SPOTLIGHT ON: Elections

SPOTLIGHT ON: Elections
New York City. Picture credit: iloveny

 

By Christine Bruzzese, Director, Municipal Library

November 5 was Election Day for 2019. Traditionally the first Tuesday after November 1 is when Americans vote for the candidates of their choice for political offices.

The New York City Board of Elections was established in 1901, replacing the Bureau of Elections. Here is an excerpt from the Board of Elections Annual Report of 1917 with results for Mayor and Comptroller among others:

 
Board of Elections Annual Report of 1917 - Election Results
Board of Elections Annual Report of 1917 - Election Results

Note the distribution of "war ballots" to those serving in the armed forces during World War I.

This page from the 1989 Annual Report shows the results of that year's Mayoral election. David N. Dinkins became the first African-American to be elected Mayor of New York City.

Board of Elections Annual Report of 1989 - Mayoral Election Results
 

The New York City Campaign Finance Board was instituted in 1988 through a city voter referendum. This independent agency ensures that private money for political campaigns is limited, by providing matching public funding. The Campaign Finance Board also provides voter guides, public disclosure reports of candidates' campaign finance information and various other reports for the public interest.

A Decade of Reform describes the first 10 years of the Board's mission.

 
A Decade of Reform Cover

Fact Sheet from 1997 elections published in the report:

 
Fact Sheet from the 1997 elections

New Yorkers Make Their Voices Heard: a Report on the 2009 Elections was a later publication.

Information on contributions and expenditures of candidates for Public Advocate:

 
Information on contributions and expenditures of candidates for Public Advocate

 

 

Vertical File Feature on Consumer Information

By Christine Bruzzese, Director, Municipal Library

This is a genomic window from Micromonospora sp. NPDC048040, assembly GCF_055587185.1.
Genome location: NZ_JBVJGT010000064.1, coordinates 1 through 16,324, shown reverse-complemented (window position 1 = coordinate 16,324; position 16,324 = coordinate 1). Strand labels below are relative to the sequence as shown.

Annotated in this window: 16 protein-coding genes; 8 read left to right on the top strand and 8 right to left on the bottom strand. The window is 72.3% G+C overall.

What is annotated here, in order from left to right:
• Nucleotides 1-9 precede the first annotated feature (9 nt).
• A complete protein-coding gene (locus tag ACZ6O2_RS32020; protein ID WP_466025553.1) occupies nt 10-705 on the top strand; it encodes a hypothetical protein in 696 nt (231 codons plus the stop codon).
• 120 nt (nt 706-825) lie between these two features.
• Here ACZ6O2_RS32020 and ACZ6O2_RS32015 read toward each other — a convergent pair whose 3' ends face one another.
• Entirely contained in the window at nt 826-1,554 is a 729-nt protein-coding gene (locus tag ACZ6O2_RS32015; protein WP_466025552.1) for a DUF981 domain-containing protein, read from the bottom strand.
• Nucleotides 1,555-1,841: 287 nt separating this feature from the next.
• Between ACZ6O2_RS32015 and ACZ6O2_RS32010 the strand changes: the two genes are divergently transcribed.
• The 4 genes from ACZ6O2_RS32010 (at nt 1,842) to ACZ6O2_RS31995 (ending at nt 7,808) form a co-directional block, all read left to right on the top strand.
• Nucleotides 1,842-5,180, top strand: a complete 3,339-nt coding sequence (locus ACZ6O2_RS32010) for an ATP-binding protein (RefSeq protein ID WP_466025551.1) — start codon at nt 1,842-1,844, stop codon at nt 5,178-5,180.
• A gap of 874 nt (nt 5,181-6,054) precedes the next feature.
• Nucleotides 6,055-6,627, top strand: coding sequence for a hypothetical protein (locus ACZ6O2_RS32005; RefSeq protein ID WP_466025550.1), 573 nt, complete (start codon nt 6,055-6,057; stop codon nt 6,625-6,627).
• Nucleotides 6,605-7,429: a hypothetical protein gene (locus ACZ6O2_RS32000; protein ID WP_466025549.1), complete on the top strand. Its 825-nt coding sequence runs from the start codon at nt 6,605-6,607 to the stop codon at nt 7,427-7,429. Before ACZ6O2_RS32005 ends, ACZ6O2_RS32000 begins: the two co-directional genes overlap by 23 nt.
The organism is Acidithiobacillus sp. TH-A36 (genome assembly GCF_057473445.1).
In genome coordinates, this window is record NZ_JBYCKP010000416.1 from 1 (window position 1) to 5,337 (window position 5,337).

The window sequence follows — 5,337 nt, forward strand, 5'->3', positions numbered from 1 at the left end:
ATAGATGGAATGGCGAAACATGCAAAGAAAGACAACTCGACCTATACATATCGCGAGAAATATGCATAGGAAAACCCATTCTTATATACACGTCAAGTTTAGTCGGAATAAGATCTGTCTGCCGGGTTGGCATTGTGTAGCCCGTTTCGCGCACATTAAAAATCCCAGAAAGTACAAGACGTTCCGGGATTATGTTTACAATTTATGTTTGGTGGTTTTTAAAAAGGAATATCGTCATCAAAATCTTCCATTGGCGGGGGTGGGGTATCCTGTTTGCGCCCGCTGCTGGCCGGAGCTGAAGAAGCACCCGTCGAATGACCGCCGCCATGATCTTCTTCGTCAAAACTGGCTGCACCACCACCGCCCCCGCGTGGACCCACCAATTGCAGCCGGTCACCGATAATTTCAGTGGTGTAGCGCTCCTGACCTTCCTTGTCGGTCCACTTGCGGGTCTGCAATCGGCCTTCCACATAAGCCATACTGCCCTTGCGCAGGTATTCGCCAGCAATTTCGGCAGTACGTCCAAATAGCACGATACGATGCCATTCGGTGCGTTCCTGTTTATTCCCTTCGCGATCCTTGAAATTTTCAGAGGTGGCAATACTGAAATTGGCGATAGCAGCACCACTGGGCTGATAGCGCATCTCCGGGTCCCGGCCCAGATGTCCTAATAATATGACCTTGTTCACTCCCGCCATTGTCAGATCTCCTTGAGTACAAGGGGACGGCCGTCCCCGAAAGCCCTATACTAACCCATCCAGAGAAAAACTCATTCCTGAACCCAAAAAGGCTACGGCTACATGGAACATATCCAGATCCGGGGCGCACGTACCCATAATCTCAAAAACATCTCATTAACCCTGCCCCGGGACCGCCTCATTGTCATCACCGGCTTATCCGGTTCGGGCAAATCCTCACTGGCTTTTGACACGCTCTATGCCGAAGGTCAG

The Department of Consumer and Worker Protection began as Department of Consumer Affairs in 1969 with the mission of protecting the public from fraudulent and deceptive business practices. The agency consolidated business licensing and inspection functions along with consumer protection. The agency continues that work today under its new name Department of Consumer and Worker Protection, name change effective January 2019.

Vertical files in the Municipal Library contain some consumer information leaflets and booklets dating from the 1970's to the 1990's.

A pamphlet on Shopping Rights from 1983 in five different languages.

 
A pamphlet on shopping rights from 1983 in five different languages

"A Beginner's Guide to Buying a Computer" from approximately 1995:

 
'A Beginner's Guide to Buying a Computer' from approximately 1995.
'A Beginner's Guide to Buying a Computer' from approximately 1995.

These are just a few examples of what can be found.

 

PaperFree NYC Initiative

By Tobias Zimmerman, Director, PaperFreeNYC Initiative

The PaperFree NYC Initiative (PFI) was established by the Department of Records and Information Services (DORIS) and the Office of Management and Budget (OMB) to study agencies' utilization of paper and recommend strategies for reducing paper use in order to implement Mayoral Directive 2015-3. This directive is part of a citywide effort to reform and modernize the City's recordkeeping policies and practices. Specifically, PFI is tasked with reducing the amount of paper records currently on hand, and recommending strategies for digital recordkeeping going forward. To fulfill this mandate, PFI is investigating the City's current recordkeeping practices. The next steps will involve preparing specific recommendations for developing and implementing a digital recordkeeping system for future use.

One of the initial challenges faced by PFI is to simply locate and identify the estimated 3 million boxes of paper-records already held by the City. To achieve this goal, PFI has been coordinating with OMB and the Department of Citywide Administrative Services to inspect leased warehouses throughout the City and is working with the DORIS Records Management Division to improve the tracking and reporting of data about the City's paper-record holdings.

PFI is also gathering information about the City's current information technology systems and is seeking to engage various stakeholders on the long-term need to develop interoperable systems that will support the unified records management practices envisioned by the Mayoral Directive.